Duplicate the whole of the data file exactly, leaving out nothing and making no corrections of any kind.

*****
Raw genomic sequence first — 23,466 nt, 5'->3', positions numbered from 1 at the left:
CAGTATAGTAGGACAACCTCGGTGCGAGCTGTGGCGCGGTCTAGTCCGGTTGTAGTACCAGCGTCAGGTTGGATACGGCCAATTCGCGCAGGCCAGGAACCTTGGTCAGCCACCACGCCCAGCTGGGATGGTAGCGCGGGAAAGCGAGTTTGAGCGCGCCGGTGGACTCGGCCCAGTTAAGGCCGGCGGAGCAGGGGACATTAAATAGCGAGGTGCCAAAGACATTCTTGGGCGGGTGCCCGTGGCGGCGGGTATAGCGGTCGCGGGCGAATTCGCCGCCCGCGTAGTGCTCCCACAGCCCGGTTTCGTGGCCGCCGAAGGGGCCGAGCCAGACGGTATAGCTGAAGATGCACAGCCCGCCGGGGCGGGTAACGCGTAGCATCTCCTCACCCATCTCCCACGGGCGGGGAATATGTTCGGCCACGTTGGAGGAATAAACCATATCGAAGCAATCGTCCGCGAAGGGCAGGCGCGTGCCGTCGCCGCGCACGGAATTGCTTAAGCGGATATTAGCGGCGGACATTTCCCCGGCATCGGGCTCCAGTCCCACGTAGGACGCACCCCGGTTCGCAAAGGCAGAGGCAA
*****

Raw genomic sequence first — 23,466 nt, 5'->3', positions numbered from 1 at the left:
CAGTATAGTAGGACAACCTCGGTGCGAGCTGTGGCGCGGTCTAGTCCGGTTGTAGTACCAGCGTCAGGTTGGATACGGCCAATTCGCGCAGGCCAGGAACCTTGGTCAGCCACCACGCCCAGCTGGGATGGTAGCGCGGGAAAGCGAGTTTGAGCGCGCCGGTGGACTCGGCCCAGTTAAGGCCGGCGGAGCAGGGGACATTAAATAGCGAGGTGCCAAAGACATTCTTGGGCGGGTGCCCGTGGCGGCGGGTATAGCGGTCGCGGGCGAATTCGCCGCCCGCGTAGTGCTCCCACAGCCCGGTTTCGTGGCCGCCGAAGGGGCCGAGCCAGACGGTATAGCTGAAGATGCACAGCCCGCCGGGGCGGGTAACGCGTAGCATCTCCTCACCCATCTCCCACGGGCGGGGAATATGTTCGGCCACGTTGGAGGAATAAACCATATCGAAGCAATCGTCCGCGAAGGGCAGGCGCGTGCCGTCGCCGCGCACGGAATTGCTTAAGCGGATATTAGCGGCGGACATTTCCCCGGCATCGGGCTCCAGTCCCACGTAGGACGCACCCCGGTTCGCAAAGGCAGAGGCAA